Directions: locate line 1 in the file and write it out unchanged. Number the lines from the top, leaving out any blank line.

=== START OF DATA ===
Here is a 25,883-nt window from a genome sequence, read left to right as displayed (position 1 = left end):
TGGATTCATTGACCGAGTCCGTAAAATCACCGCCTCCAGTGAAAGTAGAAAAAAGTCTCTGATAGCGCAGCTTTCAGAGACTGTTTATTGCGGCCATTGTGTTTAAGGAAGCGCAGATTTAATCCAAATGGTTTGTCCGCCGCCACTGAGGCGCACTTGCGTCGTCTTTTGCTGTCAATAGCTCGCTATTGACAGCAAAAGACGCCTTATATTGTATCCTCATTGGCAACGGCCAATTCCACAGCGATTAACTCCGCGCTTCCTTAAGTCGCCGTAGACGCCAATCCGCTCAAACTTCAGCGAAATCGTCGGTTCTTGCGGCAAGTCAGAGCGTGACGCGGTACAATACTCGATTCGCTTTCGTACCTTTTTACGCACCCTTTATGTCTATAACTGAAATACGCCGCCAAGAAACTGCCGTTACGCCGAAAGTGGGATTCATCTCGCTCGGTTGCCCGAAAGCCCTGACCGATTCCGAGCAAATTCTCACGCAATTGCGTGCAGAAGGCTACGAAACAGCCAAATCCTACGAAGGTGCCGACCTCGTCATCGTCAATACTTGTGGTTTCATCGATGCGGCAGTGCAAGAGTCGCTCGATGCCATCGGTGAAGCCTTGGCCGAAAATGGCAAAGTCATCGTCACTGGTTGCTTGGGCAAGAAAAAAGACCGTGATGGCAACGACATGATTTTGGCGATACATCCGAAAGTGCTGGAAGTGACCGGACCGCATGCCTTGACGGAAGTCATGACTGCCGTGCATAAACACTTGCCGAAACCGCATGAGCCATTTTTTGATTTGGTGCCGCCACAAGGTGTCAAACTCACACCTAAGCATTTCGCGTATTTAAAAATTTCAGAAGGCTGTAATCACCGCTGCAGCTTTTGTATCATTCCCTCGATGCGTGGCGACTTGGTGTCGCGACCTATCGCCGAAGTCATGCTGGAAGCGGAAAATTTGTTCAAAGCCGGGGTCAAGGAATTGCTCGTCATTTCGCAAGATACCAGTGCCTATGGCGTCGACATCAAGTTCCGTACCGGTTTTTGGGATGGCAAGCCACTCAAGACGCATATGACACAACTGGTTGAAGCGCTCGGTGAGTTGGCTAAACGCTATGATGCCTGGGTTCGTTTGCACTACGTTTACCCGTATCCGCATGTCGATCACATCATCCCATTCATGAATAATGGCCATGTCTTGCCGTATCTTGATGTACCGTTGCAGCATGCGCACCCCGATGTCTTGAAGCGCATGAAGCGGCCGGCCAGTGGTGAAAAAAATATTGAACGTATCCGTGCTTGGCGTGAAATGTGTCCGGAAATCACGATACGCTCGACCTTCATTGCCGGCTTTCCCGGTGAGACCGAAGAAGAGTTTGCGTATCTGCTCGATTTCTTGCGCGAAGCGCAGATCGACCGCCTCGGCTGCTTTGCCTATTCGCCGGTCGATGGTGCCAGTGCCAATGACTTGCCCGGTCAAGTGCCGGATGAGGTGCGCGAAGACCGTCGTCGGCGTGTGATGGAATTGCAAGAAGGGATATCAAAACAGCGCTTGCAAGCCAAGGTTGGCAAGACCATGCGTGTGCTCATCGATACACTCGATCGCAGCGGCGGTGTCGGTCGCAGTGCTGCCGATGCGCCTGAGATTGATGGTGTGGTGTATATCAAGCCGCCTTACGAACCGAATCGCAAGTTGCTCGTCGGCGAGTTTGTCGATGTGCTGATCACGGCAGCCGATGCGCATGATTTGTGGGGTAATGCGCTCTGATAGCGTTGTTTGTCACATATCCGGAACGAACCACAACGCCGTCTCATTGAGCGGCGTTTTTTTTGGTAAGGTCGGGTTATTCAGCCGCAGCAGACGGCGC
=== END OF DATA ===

Here is a 25,883-nt window from a genome sequence, read left to right as displayed (position 1 = left end):